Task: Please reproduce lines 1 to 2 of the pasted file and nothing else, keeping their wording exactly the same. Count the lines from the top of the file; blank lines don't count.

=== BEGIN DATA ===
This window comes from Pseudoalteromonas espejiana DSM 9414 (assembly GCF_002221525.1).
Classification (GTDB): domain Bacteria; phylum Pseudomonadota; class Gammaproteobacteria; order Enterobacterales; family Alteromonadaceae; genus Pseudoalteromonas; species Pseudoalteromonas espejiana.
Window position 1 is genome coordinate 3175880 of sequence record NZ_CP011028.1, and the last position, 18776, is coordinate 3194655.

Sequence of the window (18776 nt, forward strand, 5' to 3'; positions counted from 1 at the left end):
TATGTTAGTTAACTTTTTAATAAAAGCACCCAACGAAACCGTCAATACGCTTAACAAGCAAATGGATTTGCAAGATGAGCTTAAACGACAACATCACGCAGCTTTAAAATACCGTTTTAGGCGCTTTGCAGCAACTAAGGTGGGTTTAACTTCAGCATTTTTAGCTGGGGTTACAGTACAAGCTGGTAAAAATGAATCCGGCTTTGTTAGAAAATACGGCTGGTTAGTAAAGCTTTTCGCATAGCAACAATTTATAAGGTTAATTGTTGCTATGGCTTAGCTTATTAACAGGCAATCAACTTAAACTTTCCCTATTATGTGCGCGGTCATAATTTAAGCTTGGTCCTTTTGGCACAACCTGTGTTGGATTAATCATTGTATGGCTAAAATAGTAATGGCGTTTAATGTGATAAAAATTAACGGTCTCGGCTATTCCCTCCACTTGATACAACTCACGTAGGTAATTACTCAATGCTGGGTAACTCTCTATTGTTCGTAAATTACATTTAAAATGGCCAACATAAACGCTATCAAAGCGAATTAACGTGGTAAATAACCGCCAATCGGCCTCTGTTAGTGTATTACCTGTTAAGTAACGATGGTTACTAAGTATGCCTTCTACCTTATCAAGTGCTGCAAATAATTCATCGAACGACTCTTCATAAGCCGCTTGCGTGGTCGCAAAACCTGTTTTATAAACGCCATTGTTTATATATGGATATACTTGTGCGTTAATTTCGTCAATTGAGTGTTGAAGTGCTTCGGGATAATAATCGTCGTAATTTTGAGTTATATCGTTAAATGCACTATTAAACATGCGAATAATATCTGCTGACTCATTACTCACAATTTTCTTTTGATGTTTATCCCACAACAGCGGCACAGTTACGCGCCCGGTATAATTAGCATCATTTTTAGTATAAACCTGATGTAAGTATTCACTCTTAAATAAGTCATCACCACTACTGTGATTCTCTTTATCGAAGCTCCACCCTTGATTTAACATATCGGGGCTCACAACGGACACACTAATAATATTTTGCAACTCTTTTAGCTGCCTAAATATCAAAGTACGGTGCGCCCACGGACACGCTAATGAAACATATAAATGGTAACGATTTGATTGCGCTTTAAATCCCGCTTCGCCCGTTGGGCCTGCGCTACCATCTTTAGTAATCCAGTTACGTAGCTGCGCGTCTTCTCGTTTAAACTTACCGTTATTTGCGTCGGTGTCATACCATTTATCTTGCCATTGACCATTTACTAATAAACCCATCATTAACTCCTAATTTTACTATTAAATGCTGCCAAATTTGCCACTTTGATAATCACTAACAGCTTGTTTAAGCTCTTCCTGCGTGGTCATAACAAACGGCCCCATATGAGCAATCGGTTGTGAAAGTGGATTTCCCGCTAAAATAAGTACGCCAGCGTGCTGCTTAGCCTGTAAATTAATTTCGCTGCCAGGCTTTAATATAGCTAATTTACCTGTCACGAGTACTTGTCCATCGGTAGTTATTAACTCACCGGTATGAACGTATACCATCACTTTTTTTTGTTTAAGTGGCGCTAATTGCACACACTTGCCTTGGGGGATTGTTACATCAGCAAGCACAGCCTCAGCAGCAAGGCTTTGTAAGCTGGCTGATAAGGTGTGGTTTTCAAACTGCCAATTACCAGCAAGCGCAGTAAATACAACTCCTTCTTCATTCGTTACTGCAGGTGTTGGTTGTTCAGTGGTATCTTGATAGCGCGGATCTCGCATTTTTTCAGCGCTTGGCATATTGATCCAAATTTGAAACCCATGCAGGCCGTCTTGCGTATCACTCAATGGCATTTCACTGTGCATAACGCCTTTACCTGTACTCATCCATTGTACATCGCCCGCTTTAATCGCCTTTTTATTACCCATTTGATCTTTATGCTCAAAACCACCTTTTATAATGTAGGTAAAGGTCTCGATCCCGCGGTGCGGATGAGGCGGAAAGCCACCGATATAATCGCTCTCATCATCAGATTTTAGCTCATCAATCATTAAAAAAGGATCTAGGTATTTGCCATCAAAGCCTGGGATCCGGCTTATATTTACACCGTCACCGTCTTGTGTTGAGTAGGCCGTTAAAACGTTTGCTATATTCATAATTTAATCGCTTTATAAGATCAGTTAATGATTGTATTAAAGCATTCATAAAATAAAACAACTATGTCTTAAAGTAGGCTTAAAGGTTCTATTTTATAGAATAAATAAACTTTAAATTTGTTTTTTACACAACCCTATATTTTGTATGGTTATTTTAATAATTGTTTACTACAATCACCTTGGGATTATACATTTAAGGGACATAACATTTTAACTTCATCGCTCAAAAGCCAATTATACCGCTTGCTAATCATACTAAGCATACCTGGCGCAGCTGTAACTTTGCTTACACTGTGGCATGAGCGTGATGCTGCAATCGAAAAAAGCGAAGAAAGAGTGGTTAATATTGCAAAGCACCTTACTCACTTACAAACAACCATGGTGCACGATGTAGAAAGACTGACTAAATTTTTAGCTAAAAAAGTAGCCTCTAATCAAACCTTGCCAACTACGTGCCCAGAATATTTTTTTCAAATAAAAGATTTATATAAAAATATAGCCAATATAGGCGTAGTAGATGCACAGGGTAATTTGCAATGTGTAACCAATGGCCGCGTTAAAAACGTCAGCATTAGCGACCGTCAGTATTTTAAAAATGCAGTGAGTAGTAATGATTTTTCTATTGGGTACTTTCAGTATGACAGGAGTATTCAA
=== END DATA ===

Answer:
This window comes from Pseudoalteromonas espejiana DSM 9414 (assembly GCF_002221525.1).
Classification (GTDB): domain Bacteria; phylum Pseudomonadota; class Gammaproteobacteria; order Enterobacterales; family Alteromonadaceae; genus Pseudoalteromonas; species Pseudoalteromonas espejiana.